Magnesium is an essential mineral that plays a role in many important bodily functions. It helps produce energy, keeps heart rhythm steady, and supports bone health. It’s also good for your mood. You can make sure you’re getting enough magnesium in your diet by checking out these magnesium-packed foods!
The article will provide information about the nutrition content of various foods as well as their effects on overall health.
What is Magnesium?
Magnesium (also referred to as Mg or Mg2+) is an essential mineral. It’s required for more than 300 biochemical reactions in the human body that keep us healthy and thriving!
The bodily functions mostly effected by magnesium are energy production, regulation of heart rhythm, formation and maturation of bone (to keep bones strong!), and the release and reuptake of neurotransmitters in the brain.
Magnesium is the fourth most abundant mineral in the human body – about 50% is stored in the bones, 30% is found in muscle tissue while 10% are found in other cells (e.g. cellular fluids that include blood, heart tissue, and nerve cells).
Magnesium Comes in Two Different Forms:
Elemental Magnesium – most commonly found in supplements and foods – contains 22 protons and is the form that can be measured on a blood test. It’s the form stored in your bones. This form is most commonly found in supplements and foods. It is the form that can be measured on a blood test and is stored in your bones.
Oxidized Magnesium – also known as ionic magnesium, this is the form you find in many foods (especially green leafy vegetables) and in your cells. The human body can’t absorb elemental magnesium, but it can digest oxidized magnesium. Ionic magnesium is sometimes used as a laxative because it promotes bowel movements by loosening things up inside us.
Signs of Magnesium Deficiency?
The signs of magnesium deficiency are often hard to gauge. Although many who lack magnesium experience no obvious symptoms, some signs may include:
- Muscle cramps and/or spasms that feel worse at night or in the early morning
- Fatigue, weakness, feeling lightheaded or irritable, or trouble concentrating. These symptoms may worsen with exercise or stress.
- Headaches and migraines (more common in teens)
- Problems with sleep or insomnia (more common in teens)Low levels of energy, fatigue, weakness or lethargy (more common in adults)Anxiety, nervousness, irritability or mood swings (most common sign of magnesium deficiency for all ages).
- Tingling in your hands and feet, numbness and/or tingling from nerve damage can also be a sign of severe magnesium deficiency.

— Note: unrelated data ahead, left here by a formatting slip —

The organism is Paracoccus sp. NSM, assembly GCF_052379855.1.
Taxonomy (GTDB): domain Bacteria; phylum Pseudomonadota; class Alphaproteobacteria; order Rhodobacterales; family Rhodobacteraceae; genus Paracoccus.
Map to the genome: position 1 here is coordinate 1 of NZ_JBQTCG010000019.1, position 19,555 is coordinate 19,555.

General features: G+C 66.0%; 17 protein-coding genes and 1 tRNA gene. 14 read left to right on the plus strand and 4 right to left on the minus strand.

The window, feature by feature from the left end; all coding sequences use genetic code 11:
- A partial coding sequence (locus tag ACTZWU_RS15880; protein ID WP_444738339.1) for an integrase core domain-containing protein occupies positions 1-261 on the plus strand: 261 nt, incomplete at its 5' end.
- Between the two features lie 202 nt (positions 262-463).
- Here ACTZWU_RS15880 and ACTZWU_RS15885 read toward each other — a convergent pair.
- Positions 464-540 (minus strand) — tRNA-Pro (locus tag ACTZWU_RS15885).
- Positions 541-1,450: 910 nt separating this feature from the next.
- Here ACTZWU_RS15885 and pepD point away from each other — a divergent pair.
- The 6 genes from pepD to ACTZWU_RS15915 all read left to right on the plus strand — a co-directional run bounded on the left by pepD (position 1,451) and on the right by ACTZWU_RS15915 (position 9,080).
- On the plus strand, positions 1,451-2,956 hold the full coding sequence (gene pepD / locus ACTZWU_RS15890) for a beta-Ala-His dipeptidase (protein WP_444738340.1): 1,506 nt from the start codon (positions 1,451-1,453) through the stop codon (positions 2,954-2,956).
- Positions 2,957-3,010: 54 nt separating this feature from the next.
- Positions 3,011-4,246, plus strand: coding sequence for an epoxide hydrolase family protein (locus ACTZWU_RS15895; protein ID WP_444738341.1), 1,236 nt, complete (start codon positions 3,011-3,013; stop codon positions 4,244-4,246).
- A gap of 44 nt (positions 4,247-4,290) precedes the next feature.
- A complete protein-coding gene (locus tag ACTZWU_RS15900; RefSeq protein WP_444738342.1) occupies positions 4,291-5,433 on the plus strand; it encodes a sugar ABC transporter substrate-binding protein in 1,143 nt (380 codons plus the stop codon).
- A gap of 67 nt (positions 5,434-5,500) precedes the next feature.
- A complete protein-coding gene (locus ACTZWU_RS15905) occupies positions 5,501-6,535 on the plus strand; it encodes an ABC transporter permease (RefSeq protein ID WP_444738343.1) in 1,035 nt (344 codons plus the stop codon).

What Foods Are Rich in Magnesium?
The best foods for magnesium are green leafy vegetables like spinach and Swiss chard, seeds and nuts like almonds, cashews, peanuts, sunflower, pumpkin and sesame seeds. Some other good sources of magnesium include bananas, dairy products (milk and yogurt), fish (halibut, salmon and tuna), whole grains (wheat bran), chocolate and blackstrap molasses.
What is a Healthy Daily Intake of Magnesium?
The Recommended Daily Allowance for magnesium is 320 milligrams for men and 310 milligrams for women.
Snack ideas for increasing magnesium in your diet:
Breakfast: 1/2 cup coconut milk and 1/2 cup whole-grain cereal with 2 whole eggs
1/2 cup sliced banana, a handful of cashews and a cup of grass fed bone broth
Lunch or dinner: spinach salad with sliced almonds, goat cheese crumbles and turkey or tuna; 1 small baked sweet potato topped with a spoonful of almond butter
Snacks: roasted pumpkin seeds; an ounce of dark chocolate; cashew butter on celery sticks; half a plain yogurt topped with wheat germ.
Should I Supplement With Magnesium?
Although magnesium is found in many foods, you’ll be hard-pressed to find enough of it in those foods alone to provide the daily amount recommended by the USDA. It’s even more difficult to get enough magnesium from a diet that’s high in refined carbohydrates, which often leave us deficient.
The best supplemental forms of magnesium are chelates, which are forms of minerals that are bound to other substances, such as amino acids or sugars, so that the minerals can be more easily absorbed (just like food is chelated when cooked). Magnesium citrate and magnesium taurate are two common chelated forms of magnesium.
Magnesium supplements should be taken in doses of 300 milligrams or less. Too much magnesium can be hard on your kidneys and/or cause diarrhea. High doses of magnesium can also cause negative interactions with certain medications.
What Should You Take With Magnesium?
When you consume magnesium, it must be in a form that your body can assimilate. If you are consuming food or supplements that have been enriched with magnesium, it will be absorbed much more easily by the body. For example, dark chocolate is very rich in magnesium and also has the advantage of containing antioxidants and other nutrients which aid in absorption. Magnesium supplements should be taken with a meal or beverage that contains some water to increase absorption.
Foods to Avoid with Magnesium:
High-protein diets that are high in meat and dairy products, as well as junk food, can prohibit the body from absorbing the magnesium it needs. These items should be avoided if you take magnesium supplements or have a magnesium deficiency.
Drinks to Avoid with Magnesium:
Coffee, tea, and soda do not contain any significant amount of magnesium. They also contain substances that inhibit absorption of this mineral.